Floating heads or Frankenstein: a step-by-step guide to a (maybe) successful head transplant

Have you ever wondered how long a head could be kept alive once isolated from the body? Probably not, but this was a far more common curiosity in the early 19th century, probably for the simple reason that the guillotine was in high demand. This demand tended to produce a surplus of severed heads, and, naturally, people began to ponder about post-decapitated consciousness.

 

It is this public curiosity that has since led many a scientist to explore the implications of keeping a severed head alive. Thus, in 1884, Dr Laborde successfully connected the head of a decapitated murderer to the arteries of a living dog; causing the facial muscles to contract and the jaw to snap shut (not signs of consciousness, but a good start nonetheless). The next breakthrough would not be until the 1920’s, when Dr Brukhonenko discovered that, by using a combination of anticoagulant drugs and a self devised heart-lung machine, he could keep a dog’s head alive for 3 hours. Even more impressively, he showed the head could still react to external stimuli; it’s pupils contracted in reaction to light, it flinched in reaction to loud noises, and (somewhat disturbingly) it swallowed a piece of cheese that just popped out of the other end of it’s esophageal tube.

 

As little more could be achieved with reanimated heads, attention soon turned to head transplants (probably a far more useful medical endeavor than producing conscious, floating heads). It was then in 1970 that Dr White performed the first full head transplant. The caveat, however, being that the experiment was conducted using monkeys rather than humans, but lets not quibble over 1.23% chromosomal variance. So Monkey A’s head was severed and reattached to Monkey B’s body. Monkey AB (?) awoke a few hours after surgery and could perceive external stimuli, much like the dog with the cheese, including visually tracking objects and attempting to bite the surgeon. However, as the spinal cord remained severed, the monkey could not move any part of his new body, essentially making him a quadriplegic and unfortunately died from surgical complications a few days later (I bet you’re hoping that bite was painful now).

 

Riding the wave of this obvious success, Dr White proposed attempting a human head transplants next, but, fortunately for society (and undergraduate test subjects), his ideas were deemed abhorrent and funding soon dried up. Fast forward a few decades and those ideas have been resurrected by Dr Sergio Canavero, who has stated he will perform the first human head transplant by December 2017 (and he even has a volunteer). So reality is imitating fantasy, and by next Christmas we may have a walking (unlikely), talking (probably grunting) Frankenstein.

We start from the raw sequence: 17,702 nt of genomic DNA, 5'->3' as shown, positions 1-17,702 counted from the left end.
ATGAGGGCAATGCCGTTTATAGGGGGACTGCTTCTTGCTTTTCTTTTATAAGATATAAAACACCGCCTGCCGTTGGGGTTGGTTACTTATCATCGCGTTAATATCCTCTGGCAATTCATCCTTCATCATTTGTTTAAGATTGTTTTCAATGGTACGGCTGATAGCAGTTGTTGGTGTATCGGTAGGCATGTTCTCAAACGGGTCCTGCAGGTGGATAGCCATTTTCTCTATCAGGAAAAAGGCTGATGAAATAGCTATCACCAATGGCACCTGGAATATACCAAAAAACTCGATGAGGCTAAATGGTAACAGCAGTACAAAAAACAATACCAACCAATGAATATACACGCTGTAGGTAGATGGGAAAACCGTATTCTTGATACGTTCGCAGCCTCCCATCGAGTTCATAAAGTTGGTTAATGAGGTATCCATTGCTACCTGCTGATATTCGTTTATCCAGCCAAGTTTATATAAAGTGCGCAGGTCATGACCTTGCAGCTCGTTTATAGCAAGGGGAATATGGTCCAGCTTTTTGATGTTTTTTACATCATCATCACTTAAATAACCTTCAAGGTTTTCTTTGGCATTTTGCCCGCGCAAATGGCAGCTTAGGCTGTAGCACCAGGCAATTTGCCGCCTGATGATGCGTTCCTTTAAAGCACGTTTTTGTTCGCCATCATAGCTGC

There are probably many questions springing to your frontal lobe; like who would volunteer? Does Canavero look like a deranged scientist? Seriously, who would volunteer??But maybe more importantly, will it actually work? Well, theoretically, neurosurgery is advanced enough that he may be able to circumvent the spinal fusion barriers faced by his predecessors; in which case it might. However many of his colleagues are skeptical of his bold claims and somewhat dubious methodological rigour. So in order to help you assess the probability of success for yourself, here is a brief step-by-step run through of the experiment:

(Disclaimer: Do not try this on your pets or partners)

1.Firstly, the head of the volunteer and the body of the donor must be cooled to approximately 10˚C, thus increasing the length of time cells can survive without oxygen.

2.The neck tissue must then be dissected and the spinal cords of both patients cleanly severed (a clean cut is important for reattachment).

3.The head of the volunteer can then be attached to the body of the donor by beginning to fuse the spinal cords.

(This is undeniably the stage most likely to fail, as thousands of neuronal connections need to be remade across the cord ends, and if they grow past each other no pathways can be formed (meaning no movement). This is akin to precisely lining up the loose fibres of rope ends and expecting them to intertwine. However, Canavero hopes that by injecting polyethylene glycol (PEG) into the spinal cord ends, the neurons can be stimulated to grow towards each other as PEG encourages the fat in cell membranes to mesh together. In addition, a team in the US has recently improved the PEG solution by adding graphene nanoribbons – an electrically conductive material that acts as a scaffold for neurons to grow along. Failing that, stem cells could be used to help reestablish neuronal pathways.)

4.After the PEG solution is applied, the blood supply should be connected and muscle tissue sutured.

5.The patient must then be kept in a coma for 3-4 weeks to prevent movement, facilitate spinal cord fusion and allow for healing (keeping a person in an induced coma for this length of time also has severe implications for cognitive function).

6.Then, to cement the Frankenstein allusions further, Canavero suggests using regular electrical stimulation of the spinal cord to strengthen the new nerve connections.

7.Finally, if all goes to plan, Frank is born (Frankenstein seems so formal after all those hours in an operating theatre together).

 

So whether you are a skeptic or not, the world will be watching this maverick surgeon to see if he can deliver. And if he does, I would like to place an early bird order on a supermodel body (preferably something from the Hadid lineage), to be kept on ice until further notice.

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